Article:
Four provinces which have been hit hard by a campaign of terror carried out by the PKK in the past two years seek to heal their wounds by state support. Ankara delivered a total of TL 800 million ($209 million) to the Sur district in Diyarbakır, three districts of Şırnak, a district of Hakkari and a district of Mardin for families whose houses were damaged or destroyed in terror attacks. The aid is in the form of rental payments and furniture. The government also oversees the construction of 25,000 housing units and workplaces both to replace damaged buildings and improve the stunted economy the region was doomed to for decades.
In Sur, a historic area where Diyarbakır's ancient city walls are located, nearly 5,000 buildings, including ancient mosques, were heavily damaged in terror attacks. The district was the first place where the government launched an initiative for its revival. More than 1,300 shops underwent reparations while the construction of more than 5,000 new residences were launched. The construction of some 795 residences for terror victims have been completed so far while the government allocated TL 89 million for households to pay their rent and donated new furniture to families.
The Yüksekova district of Hakkari also heavily suffered from terrorism and more than 10,000 residences and shops were damaged in the attacks while four mosques were destroyed. The construction of new residences is expected to be completed in 2018 while TL 82 million was paid to homeowners.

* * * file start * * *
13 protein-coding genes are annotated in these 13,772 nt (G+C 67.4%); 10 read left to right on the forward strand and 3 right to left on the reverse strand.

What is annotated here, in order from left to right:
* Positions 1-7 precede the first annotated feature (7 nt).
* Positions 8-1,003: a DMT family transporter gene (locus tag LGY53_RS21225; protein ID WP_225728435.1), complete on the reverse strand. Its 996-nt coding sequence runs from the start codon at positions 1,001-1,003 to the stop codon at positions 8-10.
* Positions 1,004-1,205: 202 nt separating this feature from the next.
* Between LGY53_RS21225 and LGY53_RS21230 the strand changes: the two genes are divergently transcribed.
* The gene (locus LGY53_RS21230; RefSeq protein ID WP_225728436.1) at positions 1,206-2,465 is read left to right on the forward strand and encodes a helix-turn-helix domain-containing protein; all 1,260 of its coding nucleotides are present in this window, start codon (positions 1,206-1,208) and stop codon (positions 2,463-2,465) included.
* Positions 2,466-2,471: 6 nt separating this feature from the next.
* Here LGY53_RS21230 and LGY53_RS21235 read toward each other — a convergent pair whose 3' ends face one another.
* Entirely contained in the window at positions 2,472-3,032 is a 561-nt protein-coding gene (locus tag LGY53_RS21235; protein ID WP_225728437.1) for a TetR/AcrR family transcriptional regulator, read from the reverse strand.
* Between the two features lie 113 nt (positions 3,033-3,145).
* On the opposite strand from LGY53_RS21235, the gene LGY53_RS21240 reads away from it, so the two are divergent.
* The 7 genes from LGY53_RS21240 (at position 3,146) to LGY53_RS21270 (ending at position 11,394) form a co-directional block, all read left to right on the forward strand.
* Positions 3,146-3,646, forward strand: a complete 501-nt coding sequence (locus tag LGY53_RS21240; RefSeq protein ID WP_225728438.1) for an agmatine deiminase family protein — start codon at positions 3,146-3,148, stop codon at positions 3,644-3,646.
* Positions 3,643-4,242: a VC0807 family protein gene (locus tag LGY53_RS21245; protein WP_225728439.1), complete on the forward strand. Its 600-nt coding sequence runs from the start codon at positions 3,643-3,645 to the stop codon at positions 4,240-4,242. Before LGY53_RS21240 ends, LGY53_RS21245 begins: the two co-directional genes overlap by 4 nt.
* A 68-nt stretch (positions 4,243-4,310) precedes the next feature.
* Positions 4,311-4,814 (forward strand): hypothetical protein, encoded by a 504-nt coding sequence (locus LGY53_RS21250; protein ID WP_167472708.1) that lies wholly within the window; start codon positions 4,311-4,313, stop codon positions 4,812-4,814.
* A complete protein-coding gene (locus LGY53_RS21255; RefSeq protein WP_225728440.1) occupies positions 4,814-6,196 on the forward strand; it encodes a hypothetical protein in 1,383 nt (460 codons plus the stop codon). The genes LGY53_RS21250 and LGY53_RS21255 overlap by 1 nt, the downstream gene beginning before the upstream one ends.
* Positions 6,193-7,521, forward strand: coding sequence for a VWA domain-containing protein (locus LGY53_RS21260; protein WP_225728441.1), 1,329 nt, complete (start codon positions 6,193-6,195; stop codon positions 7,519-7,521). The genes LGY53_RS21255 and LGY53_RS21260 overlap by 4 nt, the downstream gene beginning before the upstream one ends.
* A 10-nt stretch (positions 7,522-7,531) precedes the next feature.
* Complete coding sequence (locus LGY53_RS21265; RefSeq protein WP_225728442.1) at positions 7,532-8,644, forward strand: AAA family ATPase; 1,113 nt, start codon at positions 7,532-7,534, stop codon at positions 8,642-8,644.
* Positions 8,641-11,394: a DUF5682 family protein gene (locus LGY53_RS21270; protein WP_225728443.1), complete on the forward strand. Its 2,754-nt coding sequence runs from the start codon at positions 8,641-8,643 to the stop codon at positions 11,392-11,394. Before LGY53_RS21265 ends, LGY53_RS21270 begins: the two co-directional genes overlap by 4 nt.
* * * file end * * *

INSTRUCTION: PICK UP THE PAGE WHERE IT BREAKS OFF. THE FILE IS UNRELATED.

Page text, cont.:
Similarly, the government started the construction of 5,539 residences in Nusaybin, a district of Mardin where nearly 10,000 buildings were damaged.
In Şırnak, Cizre, İdil and Silopi, three districts terrorized by the PKK, the government supplied locals with TL 269 million while those living in central Şırnak were handed TL 281.5 million in housing aid.
The PKK, which claims to fight for Kurdish self-rule, pursues a campaign of violence in the predominantly Kurdish region. A string of anti-terror operations in the past two years curbed its presence in the southeast where it draws recruits among disillusioned Kurds.
Along with the aid, Turkey, since last year, removed the elected administrations of 93 municipalities in the region for their links to the PKK. The new administrations named "trustees" now seek to show locals that they can serve better than the mayors they elected, who are accused of diverting resources to the terrorist group. The trustees, mostly bureaucrats who serve as district governors in the region, are lauded by the public for numerous positive changes they brought to the towns and cities. Long-neglected infrastructure was completely renewed and new roads and social facilities were built while green spaces were increased. Municipalities' debts to local businesses were paid, while schools and public buildings damaged in terror attacks undergo renovation.
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